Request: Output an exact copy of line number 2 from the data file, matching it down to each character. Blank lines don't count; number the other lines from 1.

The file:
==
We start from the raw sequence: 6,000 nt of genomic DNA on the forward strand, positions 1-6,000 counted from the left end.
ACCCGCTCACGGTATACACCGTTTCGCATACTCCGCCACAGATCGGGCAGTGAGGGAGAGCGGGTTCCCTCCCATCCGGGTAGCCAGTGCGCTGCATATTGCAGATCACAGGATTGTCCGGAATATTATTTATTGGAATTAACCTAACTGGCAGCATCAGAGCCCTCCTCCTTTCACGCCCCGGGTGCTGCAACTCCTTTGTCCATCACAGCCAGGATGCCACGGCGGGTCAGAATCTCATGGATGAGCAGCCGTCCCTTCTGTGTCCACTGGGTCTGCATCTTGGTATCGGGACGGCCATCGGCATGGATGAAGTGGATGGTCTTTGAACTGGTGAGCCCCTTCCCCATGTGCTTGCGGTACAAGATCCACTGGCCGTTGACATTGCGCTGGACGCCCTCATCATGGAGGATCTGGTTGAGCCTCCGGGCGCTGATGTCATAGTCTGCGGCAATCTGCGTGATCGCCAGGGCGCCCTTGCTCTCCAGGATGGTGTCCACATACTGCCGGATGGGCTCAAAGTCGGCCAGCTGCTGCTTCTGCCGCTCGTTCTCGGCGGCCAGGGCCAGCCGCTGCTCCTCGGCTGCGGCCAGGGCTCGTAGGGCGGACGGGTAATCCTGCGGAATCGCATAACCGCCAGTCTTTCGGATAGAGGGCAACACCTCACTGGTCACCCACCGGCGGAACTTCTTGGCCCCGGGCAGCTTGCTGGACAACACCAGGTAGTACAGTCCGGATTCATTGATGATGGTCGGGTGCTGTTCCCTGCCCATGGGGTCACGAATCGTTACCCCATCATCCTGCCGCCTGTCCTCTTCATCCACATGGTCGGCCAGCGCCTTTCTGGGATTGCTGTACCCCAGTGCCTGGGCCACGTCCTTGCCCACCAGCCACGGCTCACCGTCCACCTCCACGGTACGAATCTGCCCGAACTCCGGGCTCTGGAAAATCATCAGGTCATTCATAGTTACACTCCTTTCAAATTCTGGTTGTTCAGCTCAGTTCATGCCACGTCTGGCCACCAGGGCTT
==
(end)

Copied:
ACCCGCTCACGGTATACACCGTTTCGCATACTCCGCCACAGATCGGGCAGTGAGGGAGAGCGGGTTCCCTCCCATCCGGGTAGCCAGTGCGCTGCATATTGCAGATCACAGGATTGTCCGGAATATTATTTATTGGAATTAACCTAACTGGCAGCATCAGAGCCCTCCTCCTTTCACGCCCCGGGTGCTGCAACTCCTTTGTCCATCACAGCCAGGATGCCACGGCGGGTCAGAATCTCATGGATGAGCAGCCGTCCCTTCTGTGTCCACTGGGTCTGCATCTTGGTATCGGGACGGCCATCGGCATGGATGAAGTGGATGGTCTTTGAACTGGTGAGCCCCTTCCCCATGTGCTTGCGGTACAAGATCCACTGGCCGTTGACATTGCGCTGGACGCCCTCATCATGGAGGATCTGGTTGAGCCTCCGGGCGCTGATGTCATAGTCTGCGGCAATCTGCGTGATCGCCAGGGCGCCCTTGCTCTCCAGGATGGTGTCCACATACTGCCGGATGGGCTCAAAGTCGGCCAGCTGCTGCTTCTGCCGCTCGTTCTCGGCGGCCAGGGCCAGCCGCTGCTCCTCGGCTGCGGCCAGGGCTCGTAGGGCGGACGGGTAATCCTGCGGAATCGCATAACCGCCAGTCTTTCGGATAGAGGGCAACACCTCACTGGTCACCCACCGGCGGAACTTCTTGGCCCCGGGCAGCTTGCTGGACAACACCAGGTAGTACAGTCCGGATTCATTGATGATGGTCGGGTGCTGTTCCCTGCCCATGGGGTCACGAATCGTTACCCCATCATCCTGCCGCCTGTCCTCTTCATCCACATGGTCGGCCAGCGCCTTTCTGGGATTGCTGTACCCCAGTGCCTGGGCCACGTCCTTGCCCACCAGCCACGGCTCACCGTCCACCTCCACGGTACGAATCTGCCCGAACTCCGGGCTCTGGAAAATCATCAGGTCATTCATAGTTACACTCCTTTCAAATTCTGGTTGTTCAGCTCAGTTCATGCCACGTCTGGCCACCAGGGCTT